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Natl J Maxillofac Surg. 2011 Jan;2(1):51-3. doi: 10.4103/0975-5950.85854.

Anomalous formation of external jugular vein and its clinical implication.

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Department of Anatomy, CSMMU (Erstwhile King George's Medical College), Lucknow, Uttar Pradesh, India.



The superficial veins, especially the external jugular vein (EJV), are increasingly being utilized for cannulation to conduct diagnostic procedures or intravenous therapies. EJV is also used in microsurgical procedures,used as a recipient for the free flaps.


During routine dissection a variation was observed in the formation of EJV unilaterally on the left side.


In the anterior triangle of the neck submandibular vein joined with the anterior jugular vein to form a large venous trunk (V1). Facial vein joined this venous trunk (V1) to form another common channel (V2). The retromandibular vein divided into unusually long anterior and posterior divisions. Anterior division did not join the facial vein but drained into the common channel V2.The posterior division of retromandibular vein also drained into V2 which further continued as EJV and drained into the subclavian vein.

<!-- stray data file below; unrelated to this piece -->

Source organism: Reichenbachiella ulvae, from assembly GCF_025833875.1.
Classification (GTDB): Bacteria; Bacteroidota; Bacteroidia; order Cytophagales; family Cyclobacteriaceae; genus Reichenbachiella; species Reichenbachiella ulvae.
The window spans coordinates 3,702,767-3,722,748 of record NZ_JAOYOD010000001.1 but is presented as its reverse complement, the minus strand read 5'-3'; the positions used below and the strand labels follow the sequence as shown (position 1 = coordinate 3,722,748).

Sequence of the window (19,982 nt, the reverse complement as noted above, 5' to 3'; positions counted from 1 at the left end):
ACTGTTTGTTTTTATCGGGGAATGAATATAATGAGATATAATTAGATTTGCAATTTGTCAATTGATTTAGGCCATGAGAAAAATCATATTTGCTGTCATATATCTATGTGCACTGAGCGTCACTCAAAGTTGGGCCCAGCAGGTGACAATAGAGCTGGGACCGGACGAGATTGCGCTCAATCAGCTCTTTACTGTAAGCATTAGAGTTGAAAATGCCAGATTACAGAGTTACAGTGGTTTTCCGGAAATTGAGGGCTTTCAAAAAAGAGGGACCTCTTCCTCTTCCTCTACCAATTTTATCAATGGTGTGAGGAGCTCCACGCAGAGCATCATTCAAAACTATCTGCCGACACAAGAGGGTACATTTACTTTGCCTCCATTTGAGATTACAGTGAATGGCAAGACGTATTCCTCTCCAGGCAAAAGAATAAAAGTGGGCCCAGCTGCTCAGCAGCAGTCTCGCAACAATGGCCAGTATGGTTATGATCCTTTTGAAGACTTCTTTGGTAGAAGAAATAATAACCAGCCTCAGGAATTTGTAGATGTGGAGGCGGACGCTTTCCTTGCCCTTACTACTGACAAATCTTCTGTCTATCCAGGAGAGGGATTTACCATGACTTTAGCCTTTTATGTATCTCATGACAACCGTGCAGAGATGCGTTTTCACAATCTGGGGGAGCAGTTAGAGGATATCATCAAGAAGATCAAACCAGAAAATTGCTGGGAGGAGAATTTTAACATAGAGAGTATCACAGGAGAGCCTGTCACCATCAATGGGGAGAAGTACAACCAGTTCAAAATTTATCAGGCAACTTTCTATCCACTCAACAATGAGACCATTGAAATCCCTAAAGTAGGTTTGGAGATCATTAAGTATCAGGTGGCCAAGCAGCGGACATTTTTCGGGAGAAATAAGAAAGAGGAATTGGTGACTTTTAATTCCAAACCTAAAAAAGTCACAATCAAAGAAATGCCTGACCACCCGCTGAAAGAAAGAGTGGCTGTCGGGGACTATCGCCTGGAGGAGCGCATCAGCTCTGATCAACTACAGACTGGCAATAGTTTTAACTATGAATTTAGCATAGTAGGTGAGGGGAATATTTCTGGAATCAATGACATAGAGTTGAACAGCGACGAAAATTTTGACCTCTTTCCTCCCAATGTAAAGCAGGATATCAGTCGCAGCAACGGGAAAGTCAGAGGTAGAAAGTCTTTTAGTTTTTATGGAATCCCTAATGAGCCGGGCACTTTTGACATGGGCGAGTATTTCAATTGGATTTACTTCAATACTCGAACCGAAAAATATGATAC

The knowledge of variations in the patterns of superficial veins is important for the surgeons to avoid any intraoperative error which might lead to unnecessary bleeding.


Anomalous vein; development; external jugular vein

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